No matter how many conferences or workshops you attend about being a graduate student advisor, you may never feel prepared to mentor and advise graduate students. I offered initial tips based on my experiences in Part 1 of my post and conclude by thoughts below.
(6) People Will Respect You Automatically Because You Have a Ph.D.
I really didn’t want to be negative with this point, but I would be remiss if I wasn’t honest about my personal experiences. Being the first African-American female professor in engineering at a prestigious university didn’t automatically come with a congratulatory banner. I found that I had to prove myself to majority students, to minority students, to minority staff, to majority staff, to colleagues, and to almost anyone who had never interacted with a feisty, direct female faculty member in engineering with my personality and drive.
For some reason, others’ rejection and doubt motivate me. When someone assumes that I can’t do something, I am driven to achieve even more. As a result, within my professor life, I have worked diligently to stay up long nights writing grants, to push my students to write more papers than they thought they could, and to engage in collaborations that forced to me get out of my comfort zone. I took on some leadership positions that no one else wanted, and I confronted people and issues that no one wanted to confront. As a result, I was threatened by students who didn’t like the decisions I made, I was undermined by a colleague who overruled by decisions as a graduate advisor, and I was even approached by a delusional woman who didn’t like how I treated her husband at a statewide conference for undergraduate students. The point of all of this is that having a Ph.D. didn’t prevent heartache and trouble. Having a Ph.D., however, did remind me that I am stronger than any obstacle that comes my way, and when I put my mind and heart into an activity that is near and dear to my values and beliefs, I can emerge victoriously.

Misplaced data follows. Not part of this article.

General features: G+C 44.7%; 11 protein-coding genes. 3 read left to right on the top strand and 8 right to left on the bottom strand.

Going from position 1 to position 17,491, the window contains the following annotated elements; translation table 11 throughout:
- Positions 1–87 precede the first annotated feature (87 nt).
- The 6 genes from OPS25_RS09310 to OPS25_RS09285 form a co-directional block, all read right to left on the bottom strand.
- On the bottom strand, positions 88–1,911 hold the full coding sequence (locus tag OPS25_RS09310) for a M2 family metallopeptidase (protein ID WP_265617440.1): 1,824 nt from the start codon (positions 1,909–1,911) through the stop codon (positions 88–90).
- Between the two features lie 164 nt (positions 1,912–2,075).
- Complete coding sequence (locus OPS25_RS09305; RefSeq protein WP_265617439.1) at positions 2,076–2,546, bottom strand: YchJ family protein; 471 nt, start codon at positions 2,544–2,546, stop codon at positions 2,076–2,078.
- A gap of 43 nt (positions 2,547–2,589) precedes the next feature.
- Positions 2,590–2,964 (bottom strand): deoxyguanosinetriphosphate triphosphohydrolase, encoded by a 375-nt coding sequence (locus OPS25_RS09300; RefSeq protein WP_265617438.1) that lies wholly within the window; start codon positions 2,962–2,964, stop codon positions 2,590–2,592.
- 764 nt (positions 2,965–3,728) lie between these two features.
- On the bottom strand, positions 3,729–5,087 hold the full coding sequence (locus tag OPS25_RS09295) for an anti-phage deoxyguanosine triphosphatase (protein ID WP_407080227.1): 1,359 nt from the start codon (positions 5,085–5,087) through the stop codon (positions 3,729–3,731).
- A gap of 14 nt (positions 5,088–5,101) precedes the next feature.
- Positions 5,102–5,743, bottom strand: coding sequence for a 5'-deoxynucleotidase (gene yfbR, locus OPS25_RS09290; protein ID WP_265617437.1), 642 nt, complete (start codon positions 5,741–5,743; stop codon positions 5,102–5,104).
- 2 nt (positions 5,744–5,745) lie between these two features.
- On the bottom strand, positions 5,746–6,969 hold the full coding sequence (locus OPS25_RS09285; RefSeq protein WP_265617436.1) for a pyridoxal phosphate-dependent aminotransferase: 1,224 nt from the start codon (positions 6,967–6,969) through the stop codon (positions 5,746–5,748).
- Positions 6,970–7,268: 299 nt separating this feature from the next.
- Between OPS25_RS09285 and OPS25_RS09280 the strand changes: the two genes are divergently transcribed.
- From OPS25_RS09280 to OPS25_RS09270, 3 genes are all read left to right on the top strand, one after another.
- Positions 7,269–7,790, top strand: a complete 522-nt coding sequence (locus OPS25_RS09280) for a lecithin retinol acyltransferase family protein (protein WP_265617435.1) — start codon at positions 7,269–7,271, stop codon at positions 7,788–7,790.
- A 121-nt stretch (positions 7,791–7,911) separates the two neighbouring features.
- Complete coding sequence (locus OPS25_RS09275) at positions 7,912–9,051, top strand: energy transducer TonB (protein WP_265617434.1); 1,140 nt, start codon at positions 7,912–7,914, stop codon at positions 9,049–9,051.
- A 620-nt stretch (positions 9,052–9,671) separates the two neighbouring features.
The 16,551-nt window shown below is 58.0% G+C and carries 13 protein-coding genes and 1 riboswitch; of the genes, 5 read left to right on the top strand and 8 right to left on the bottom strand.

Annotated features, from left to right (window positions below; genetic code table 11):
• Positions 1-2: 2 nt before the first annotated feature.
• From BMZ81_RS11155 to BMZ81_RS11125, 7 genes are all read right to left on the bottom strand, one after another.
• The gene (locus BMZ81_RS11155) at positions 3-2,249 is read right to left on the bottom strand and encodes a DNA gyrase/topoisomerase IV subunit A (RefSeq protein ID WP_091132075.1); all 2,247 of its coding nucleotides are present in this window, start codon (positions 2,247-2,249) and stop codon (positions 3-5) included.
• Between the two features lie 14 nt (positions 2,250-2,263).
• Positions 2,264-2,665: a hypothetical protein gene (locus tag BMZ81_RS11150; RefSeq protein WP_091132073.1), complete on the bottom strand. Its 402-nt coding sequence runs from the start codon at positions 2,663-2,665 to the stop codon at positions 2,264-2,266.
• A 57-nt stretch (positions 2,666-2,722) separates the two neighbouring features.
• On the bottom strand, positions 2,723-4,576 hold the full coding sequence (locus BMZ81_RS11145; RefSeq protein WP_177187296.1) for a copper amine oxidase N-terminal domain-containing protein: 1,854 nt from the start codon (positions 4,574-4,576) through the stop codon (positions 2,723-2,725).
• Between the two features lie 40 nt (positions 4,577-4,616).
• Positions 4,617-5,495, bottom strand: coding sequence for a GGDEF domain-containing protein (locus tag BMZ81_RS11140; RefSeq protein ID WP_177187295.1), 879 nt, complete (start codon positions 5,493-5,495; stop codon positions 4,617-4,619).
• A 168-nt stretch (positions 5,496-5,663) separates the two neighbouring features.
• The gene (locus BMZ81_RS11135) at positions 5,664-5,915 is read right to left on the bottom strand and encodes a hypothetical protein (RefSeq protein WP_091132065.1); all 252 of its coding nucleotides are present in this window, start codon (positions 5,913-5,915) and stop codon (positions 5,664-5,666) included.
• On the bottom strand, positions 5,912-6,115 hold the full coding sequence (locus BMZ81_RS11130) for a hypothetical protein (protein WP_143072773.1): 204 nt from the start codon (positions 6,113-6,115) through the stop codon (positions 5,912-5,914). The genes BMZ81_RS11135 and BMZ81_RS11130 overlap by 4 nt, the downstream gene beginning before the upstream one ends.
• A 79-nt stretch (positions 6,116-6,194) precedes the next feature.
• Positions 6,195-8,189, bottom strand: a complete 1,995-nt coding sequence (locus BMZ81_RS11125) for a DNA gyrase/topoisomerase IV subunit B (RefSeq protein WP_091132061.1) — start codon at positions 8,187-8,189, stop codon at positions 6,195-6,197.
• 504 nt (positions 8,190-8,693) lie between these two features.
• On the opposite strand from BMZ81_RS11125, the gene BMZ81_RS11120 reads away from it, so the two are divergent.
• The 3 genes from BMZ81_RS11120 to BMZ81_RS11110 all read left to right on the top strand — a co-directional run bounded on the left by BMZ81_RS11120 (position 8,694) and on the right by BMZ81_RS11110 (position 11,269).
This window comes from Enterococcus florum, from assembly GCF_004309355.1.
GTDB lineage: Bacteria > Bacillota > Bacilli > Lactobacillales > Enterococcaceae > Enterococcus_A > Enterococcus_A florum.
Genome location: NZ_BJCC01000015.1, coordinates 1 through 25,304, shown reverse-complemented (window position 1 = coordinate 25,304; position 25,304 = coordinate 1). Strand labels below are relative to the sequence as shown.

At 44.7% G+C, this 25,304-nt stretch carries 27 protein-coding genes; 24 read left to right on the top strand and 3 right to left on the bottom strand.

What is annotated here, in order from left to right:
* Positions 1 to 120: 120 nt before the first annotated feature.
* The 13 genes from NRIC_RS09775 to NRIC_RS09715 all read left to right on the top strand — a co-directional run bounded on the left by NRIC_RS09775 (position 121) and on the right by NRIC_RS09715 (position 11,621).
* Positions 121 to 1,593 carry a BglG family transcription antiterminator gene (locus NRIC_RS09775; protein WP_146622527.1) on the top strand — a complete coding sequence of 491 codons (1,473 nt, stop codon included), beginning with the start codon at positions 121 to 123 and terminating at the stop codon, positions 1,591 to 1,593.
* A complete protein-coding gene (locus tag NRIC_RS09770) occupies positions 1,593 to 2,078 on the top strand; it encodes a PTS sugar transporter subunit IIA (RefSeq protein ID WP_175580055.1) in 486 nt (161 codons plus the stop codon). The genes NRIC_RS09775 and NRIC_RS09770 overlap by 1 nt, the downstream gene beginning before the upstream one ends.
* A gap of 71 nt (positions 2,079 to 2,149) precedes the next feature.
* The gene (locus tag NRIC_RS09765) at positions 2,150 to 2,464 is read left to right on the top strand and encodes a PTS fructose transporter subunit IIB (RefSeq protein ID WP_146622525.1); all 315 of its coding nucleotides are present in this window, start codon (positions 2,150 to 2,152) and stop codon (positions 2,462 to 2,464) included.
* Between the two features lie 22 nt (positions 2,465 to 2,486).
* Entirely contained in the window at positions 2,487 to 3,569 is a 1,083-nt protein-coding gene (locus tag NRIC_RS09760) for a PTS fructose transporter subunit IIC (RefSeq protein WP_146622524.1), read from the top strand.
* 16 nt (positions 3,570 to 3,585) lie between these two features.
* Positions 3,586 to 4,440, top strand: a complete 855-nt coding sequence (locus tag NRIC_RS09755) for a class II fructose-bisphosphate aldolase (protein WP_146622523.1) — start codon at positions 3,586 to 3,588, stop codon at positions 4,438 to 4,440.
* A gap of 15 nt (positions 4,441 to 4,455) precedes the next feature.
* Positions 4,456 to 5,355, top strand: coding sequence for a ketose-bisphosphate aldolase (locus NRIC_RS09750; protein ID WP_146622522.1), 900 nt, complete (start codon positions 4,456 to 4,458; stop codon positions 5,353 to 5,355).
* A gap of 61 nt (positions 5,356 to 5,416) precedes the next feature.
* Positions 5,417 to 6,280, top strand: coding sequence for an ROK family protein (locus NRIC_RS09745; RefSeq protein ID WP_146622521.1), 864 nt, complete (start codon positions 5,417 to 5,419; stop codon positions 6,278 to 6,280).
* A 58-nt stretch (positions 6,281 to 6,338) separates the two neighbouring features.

(7) Your colleagues will always have your back.
I found my graduate school environment to be quite supportive. Once I graduated with my Ph.D. and became an Assistant Professor, however, I found that I was no longer automatically on a collaborative research team. This means that I had to develop my own organizational structure and rules of engagement with students and potential colleagues as I developed my research enterprise.
Since I began my career in a cohort with two other Assistant Professors in a newly created department, I quickly realized that the competition was on as never before. Early in my career, I invited a couple of my departmental peers to partner with me on a small internal grant. Unfortunately, we soon learned that in a field with limited resources and emerging visibility, being a member of a team would not earn us brownie points. This realization hit home for me when, during my second year as a professor, I competed with three other colleagues in my department for a prestigious grant. Given governmental funding patterns, the reality was that one, or at most, two of us, would earn funding. One of my colleagues reminded me that it would not be wise for us to help each other since all four of us would not earn an award. From that day forward, I realized that I was in a “sink or swim” environment- a place where there would be no guarantee that the rules of the professoriate game would be played fairly.
The positive aspect of this is that although I didn’t create and maintain lasting research relationships with colleagues in my department, I did branch out to form relationships with people who represented diverse perspectives inside and outside of engineering. The blessing is that I never entered a comfort zone in my environment, and I pushed myself to meet new people who could offer new insight about innovations. When life (seemingly) gives you lemons, build a lemonade factory.